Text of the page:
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Fraud Prevention

A few years ago I attended a seminar in New Orleans.  A large segment of this seminar concerned the detection of fraud by a title and escrow company.  The presenter, who was an investigator, discussed a number of situations which had resulting in large losses.  In many cases the loss was a direct result of fraud.  The presenter also discussed how in almost every case, the fraud could have been prevented if the title and escrow company would have followed a few basic guidelines.  One suggestion that was make included the review of the endorsements on trust account checks.

Fraud often occurs on multiple transactions.  The fraudsters develop a friendly relationship with others involved in the real estate transaction including the escrow officer or other individual in the title and escrow company.  Over time they develop a relationship of trust.  The title and escrow company is not aware of any problems and may not be held liable for any damages.  However, in many fraud cases, everyone involved in the transaction gets sued.  The cost of defending this type of suit is very expensive.

A review of the endorsements on trust account check will often disclose questionable actions which occur after the closing.  When a trust account check is endorsed over to another party associated with the transaction, or made payable to a third party, it may be a red flag of potential problems.  This is especially true when the endorsement to a third party becomes a regular practice.  It would be impossible to review all the different types of third party endorsements and the problems associated with each.  The closing of a real estate transaction with a title and escrow company should be a safeguard.  Through the review of trust account check endorsements, the habits and practices of your clients can be watch.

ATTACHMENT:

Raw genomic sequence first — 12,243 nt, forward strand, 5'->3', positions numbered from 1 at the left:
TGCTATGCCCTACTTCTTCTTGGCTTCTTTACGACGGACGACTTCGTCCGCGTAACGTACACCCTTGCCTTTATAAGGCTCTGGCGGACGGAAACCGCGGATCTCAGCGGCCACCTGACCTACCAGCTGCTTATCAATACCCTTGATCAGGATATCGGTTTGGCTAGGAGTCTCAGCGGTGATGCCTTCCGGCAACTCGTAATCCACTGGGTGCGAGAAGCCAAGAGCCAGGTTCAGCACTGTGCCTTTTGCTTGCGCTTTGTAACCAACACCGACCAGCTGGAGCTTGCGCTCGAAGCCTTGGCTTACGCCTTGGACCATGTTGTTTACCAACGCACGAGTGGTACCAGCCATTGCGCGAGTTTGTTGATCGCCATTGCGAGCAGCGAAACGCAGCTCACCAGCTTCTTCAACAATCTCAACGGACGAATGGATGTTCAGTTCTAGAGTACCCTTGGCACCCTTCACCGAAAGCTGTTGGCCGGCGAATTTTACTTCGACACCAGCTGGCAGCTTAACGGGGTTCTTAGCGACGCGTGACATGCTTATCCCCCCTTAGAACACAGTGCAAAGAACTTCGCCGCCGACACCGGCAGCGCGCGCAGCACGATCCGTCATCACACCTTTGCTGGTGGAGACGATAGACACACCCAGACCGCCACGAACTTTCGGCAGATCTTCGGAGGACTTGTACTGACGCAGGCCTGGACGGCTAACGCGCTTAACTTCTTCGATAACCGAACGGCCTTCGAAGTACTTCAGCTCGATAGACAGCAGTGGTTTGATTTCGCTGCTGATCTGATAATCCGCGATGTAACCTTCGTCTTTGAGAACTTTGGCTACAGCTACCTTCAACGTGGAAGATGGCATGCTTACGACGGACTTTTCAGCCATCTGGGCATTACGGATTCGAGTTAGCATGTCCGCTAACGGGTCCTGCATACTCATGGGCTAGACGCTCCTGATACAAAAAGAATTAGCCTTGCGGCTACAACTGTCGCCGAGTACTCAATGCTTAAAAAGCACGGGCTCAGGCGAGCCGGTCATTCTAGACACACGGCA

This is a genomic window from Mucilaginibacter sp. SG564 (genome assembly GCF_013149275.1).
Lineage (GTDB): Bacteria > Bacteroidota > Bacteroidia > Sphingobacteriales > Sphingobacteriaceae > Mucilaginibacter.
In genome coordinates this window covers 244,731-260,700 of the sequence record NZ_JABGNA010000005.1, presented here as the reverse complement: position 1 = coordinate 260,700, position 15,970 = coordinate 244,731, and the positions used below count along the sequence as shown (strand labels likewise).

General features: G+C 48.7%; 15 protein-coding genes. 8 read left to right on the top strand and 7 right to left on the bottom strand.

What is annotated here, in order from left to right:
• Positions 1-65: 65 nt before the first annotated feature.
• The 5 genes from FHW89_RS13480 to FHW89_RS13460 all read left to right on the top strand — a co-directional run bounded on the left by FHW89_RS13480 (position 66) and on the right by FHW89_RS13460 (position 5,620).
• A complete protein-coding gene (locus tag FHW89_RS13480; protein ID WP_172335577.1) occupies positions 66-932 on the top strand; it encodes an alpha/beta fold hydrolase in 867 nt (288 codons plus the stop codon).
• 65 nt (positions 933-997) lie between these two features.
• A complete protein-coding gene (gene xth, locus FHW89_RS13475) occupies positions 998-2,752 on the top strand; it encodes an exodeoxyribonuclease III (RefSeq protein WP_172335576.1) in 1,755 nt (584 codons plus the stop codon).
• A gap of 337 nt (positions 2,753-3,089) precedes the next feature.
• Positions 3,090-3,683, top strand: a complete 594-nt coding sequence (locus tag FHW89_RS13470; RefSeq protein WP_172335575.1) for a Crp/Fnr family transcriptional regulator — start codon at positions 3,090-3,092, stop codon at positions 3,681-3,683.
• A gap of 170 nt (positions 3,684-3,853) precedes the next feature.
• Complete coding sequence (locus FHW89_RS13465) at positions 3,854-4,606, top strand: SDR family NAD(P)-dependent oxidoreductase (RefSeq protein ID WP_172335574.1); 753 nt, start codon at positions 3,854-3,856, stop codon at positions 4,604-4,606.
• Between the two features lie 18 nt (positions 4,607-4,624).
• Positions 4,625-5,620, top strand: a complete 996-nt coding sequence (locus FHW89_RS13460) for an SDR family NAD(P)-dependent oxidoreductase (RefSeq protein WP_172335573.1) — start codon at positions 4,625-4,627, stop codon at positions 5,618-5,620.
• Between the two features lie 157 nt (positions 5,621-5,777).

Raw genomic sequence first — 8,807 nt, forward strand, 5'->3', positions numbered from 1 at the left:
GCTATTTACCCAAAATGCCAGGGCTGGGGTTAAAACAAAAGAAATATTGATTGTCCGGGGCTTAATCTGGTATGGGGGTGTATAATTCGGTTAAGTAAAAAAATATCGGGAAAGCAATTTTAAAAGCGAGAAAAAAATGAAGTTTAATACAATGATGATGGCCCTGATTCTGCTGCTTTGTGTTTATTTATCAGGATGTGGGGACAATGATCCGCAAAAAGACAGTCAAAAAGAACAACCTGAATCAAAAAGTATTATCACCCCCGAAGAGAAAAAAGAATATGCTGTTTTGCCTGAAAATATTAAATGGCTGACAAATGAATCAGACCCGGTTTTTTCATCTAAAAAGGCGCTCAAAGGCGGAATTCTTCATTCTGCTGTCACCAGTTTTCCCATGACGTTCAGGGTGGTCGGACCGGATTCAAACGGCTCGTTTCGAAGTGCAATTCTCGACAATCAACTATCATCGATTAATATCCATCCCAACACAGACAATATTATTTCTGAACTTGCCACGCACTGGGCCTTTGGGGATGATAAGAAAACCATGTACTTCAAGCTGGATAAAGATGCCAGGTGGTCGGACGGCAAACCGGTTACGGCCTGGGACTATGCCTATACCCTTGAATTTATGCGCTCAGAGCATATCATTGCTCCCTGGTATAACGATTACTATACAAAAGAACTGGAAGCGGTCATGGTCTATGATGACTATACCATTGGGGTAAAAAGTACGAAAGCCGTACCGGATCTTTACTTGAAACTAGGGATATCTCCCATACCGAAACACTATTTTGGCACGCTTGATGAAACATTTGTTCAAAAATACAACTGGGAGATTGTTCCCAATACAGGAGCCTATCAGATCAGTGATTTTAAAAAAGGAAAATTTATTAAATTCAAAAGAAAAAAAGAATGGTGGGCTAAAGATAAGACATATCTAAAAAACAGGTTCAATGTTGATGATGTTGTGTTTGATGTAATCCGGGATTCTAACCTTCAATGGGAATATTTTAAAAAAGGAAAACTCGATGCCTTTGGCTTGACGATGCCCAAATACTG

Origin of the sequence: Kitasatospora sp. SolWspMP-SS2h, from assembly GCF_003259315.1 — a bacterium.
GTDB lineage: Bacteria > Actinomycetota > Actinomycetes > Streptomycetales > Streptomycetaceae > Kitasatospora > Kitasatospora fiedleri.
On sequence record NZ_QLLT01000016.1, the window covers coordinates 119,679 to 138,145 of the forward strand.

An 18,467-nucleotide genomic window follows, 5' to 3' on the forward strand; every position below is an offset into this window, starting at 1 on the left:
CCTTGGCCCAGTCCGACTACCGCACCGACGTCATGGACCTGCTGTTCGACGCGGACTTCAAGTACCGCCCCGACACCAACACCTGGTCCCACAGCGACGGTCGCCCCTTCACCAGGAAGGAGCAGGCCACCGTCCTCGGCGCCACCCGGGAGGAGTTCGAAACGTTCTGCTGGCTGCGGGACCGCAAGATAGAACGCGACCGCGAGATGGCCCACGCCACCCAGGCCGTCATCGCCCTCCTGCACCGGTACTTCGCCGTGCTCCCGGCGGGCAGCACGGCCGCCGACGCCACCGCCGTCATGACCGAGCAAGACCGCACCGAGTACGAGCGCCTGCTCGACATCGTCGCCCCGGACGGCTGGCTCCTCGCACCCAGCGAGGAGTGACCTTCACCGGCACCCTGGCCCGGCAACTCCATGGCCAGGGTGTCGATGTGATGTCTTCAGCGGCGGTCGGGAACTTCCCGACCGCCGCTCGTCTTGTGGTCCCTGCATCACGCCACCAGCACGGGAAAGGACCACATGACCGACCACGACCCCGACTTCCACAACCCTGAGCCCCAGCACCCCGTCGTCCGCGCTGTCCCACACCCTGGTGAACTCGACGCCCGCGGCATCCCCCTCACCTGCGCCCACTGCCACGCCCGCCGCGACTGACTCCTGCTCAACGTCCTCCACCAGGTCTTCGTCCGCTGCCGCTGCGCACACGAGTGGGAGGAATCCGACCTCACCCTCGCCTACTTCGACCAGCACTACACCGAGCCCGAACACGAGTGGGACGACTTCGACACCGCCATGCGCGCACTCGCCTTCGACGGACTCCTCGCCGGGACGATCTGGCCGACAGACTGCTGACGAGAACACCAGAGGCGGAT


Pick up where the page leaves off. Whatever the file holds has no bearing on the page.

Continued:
A Recent Example:  A New Jersey state grand jury indicted two real estate agents on October 22, 2009 and charged them with first-degree money laundering, first-degree conspiracy, two counts of second-degree theft by deception and third-degree failure to file corporate tax returns, among other crimes.  The state attorney general accusing these individuals and their real estate company of stealing more than $600,000 from home sellers in connection with 11 home sales.  The accused individuals were also charged with defrauding three mortgage companies of $641,800 by falsifying the earnings of applicants for three home loans.  Many of the checks issued by the title companies handling the property sales were written to the home sellers, but these indited individuals convinced the sellers to sign the checks over to them for payment of business expenses and fees.  These activities occurred between August 2006 and February 2008.

If the title companies had been reviewing the endorsements on their trust account check, many of these fraudulent transactions could have been prevented.  Title and escrow companies have a unique position in the transaction.  They have information which is not available to others.  While the review of endorsements on trust account check may reveal a problem that has already occurred, it will give them a better understanding of their client’s practices and may prevent future fraudulent transactions.

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